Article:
top of page
  • Writer's pictureAdam O'Neill

Journal Series No. 003 Part 2 - Ketamine and Sober Optimism

Picture of the infusion, used in ketamine infusion therapy.

The following is an excerpt from The Infusion: A Ketamine Infusion Therapy Journal independently published by Adam O'Neill & Associates and available here.

On March 3, 1953, church bells across the nation rang, production on assembly lines stopped, and supermarkets used intercoms to announce the news that Dr. Jonas Salk and his research team at the University of Pittsburgh had successfully completed a vaccine that would eradicate polio. The microscopic poliovirus had ravaged the globe impacting everyone from children in Sub-Saharan Africa to the President of the United States, Franklin Delano Roosevelt, threatening paralysis, incapacitation, and death.

We take for granted that not 100 years prior, the concept of a virus was foreign. In fact, the concept of organisms causing diseases had replaced the concept of “bad air” or “humors” not 300 years ago. The Hungarian physician Dr. Ignaz Semmelweis lost his job for hypothesizing that the unwashed hands of physicians led to sickness when he proposed it in 1846.

What do church bells and viruses have to do with Ketamine Infusions for mental health?

In the introduction to our mental health journal No. 001 “The Daily,” we discussed those practices that are tried and true, which have lasted and proven their benefit over time: prayer, gratitude, scripture memorization, and goal setting, among others. In this journal, we are presented with a promising medication intervention that is considered “new” compared to other traditional medications used in mental health. The practice of using ketamine as a medication has been around since 1970, but for mental health, at the time of this writing, it has been present for only about 20 years.

When approached with medical innovations, especially something showing as much promise as Ketamine, we believe the Christian should approach it with a sober optimism. When something works very well we may be tempted to metaphorically “ring the church bells,” proclaiming or claiming more than we have evidence to defend. We may be tempted to place our complete faith in the medical gift rather than the gift giver. In other instances, we may “fire the physician” who tells us to wash our hands before surgery because it goes against our presuppositions of how the world works.

Sober optimism has many benefits in the lives of believers.

It allows us to approach new data critically. We, as Christians, are called to seek out truth. The quest for scientific accuracy is part of that truth seeking.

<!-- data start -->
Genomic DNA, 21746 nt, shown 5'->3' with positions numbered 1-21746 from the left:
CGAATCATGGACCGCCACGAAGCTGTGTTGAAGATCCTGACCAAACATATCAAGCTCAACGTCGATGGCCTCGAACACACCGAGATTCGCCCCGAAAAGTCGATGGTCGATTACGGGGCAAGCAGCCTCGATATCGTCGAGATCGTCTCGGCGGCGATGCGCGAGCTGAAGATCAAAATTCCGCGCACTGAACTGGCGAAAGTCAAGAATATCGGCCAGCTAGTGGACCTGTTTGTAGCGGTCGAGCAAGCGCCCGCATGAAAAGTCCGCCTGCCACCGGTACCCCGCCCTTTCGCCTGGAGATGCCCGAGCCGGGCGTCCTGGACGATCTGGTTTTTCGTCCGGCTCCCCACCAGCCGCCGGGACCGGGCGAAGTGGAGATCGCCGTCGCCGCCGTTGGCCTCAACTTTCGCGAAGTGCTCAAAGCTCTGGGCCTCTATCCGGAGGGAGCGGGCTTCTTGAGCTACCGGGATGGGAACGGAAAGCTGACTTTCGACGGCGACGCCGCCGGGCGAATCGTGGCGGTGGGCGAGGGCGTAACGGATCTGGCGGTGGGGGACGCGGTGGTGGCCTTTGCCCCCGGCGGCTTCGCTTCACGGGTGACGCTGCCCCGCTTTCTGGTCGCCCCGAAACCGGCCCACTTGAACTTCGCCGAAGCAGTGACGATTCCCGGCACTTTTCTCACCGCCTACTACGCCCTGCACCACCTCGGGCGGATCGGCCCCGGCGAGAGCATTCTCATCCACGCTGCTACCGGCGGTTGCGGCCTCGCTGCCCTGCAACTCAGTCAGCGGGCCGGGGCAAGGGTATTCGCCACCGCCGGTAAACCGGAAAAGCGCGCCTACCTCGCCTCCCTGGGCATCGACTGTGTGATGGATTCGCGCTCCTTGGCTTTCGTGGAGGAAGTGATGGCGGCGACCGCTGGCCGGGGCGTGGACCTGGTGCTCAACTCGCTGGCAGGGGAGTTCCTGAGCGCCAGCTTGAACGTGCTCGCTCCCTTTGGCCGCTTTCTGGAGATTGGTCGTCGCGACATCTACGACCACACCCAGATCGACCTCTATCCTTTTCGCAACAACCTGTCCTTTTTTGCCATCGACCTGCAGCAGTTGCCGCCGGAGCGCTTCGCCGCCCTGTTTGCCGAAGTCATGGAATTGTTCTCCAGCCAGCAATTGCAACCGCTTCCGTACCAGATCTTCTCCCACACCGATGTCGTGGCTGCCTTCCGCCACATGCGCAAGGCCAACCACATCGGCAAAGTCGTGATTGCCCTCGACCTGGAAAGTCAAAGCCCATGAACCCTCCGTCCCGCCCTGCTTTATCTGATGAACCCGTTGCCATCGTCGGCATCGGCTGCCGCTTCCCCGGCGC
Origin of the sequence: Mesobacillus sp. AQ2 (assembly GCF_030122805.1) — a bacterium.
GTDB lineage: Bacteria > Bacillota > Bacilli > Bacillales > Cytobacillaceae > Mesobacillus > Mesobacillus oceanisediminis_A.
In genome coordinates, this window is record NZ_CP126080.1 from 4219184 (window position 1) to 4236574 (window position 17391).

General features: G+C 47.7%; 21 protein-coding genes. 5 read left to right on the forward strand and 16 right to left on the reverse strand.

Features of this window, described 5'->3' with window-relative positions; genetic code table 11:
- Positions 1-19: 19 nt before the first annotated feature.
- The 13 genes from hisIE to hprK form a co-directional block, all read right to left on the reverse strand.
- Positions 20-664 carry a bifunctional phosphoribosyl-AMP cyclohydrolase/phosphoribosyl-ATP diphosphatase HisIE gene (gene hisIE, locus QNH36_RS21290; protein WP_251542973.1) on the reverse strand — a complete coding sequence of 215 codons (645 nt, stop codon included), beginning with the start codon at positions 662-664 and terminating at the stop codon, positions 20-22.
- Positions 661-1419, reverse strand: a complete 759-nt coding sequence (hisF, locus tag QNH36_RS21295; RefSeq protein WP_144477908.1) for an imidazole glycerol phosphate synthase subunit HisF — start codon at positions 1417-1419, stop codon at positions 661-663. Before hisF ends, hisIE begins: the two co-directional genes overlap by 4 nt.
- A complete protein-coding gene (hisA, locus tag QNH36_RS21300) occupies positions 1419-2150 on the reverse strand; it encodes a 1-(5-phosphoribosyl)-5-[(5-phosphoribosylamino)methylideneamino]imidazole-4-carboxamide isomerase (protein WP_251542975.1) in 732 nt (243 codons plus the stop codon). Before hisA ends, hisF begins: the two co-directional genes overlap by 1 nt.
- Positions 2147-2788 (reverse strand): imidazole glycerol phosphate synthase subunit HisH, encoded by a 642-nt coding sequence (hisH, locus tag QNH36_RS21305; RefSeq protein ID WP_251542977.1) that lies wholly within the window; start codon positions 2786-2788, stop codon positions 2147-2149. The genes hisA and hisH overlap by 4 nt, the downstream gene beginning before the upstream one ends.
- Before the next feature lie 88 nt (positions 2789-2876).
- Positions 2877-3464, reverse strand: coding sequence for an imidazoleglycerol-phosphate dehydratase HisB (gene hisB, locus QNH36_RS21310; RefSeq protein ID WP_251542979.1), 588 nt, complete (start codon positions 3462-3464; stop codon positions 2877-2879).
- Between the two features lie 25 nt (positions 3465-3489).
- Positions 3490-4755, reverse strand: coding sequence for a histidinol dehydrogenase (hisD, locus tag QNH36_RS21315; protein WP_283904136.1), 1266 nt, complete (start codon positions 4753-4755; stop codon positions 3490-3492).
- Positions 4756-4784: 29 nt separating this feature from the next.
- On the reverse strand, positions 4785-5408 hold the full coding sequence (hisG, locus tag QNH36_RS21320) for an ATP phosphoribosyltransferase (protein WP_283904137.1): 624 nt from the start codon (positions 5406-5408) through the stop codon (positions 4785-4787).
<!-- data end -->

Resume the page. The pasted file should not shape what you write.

It keeps us watchful for distractions from our chief aim of glorifying God. Some of the most compelling distractions come as “new things.” Anything that seeks to take our eyes off glorifying the Creator and onto the creation is attempting to become an idol.

It affirms that our God has made his chief creation—humans—creative. We have good reason to celebrate the advancements of science and technology. They display a part of what it means to be made in the image of God. Our God is creative and so are we. When we employ these creative powers to diagnosing, preventing, and healing diseases and disorders for His glory, we participate in His redemptive work.

So with sober optimism we invite you to explore with our Christian providers this new therapy for mental health. With humility, we offer the following things to consider as you move forward:

In what ways is God using your mental health struggle to form and shape your view of Him, your relationship to Him, and the world He has created?

How may He be shown as good and gracious in your healing, through whatever means he chooses, as in your suffering?

In a state of mental health, what elements of how you think and feel now would we want to retain?

We will close with elements from the mission of Adam O’Neill & Associates. We believe that mental health is not an end in itself but a path that allows us to grow in the knowledge of God, be conformed into the likeness of His Son, that we may become more effective tools for the Kingdom, to the glory of God.

So, we give thanks to Him for this new use of an old medication and fix our eyes on Him that He may be glorified in its use for our healing.

60 views0 comments


bottom of page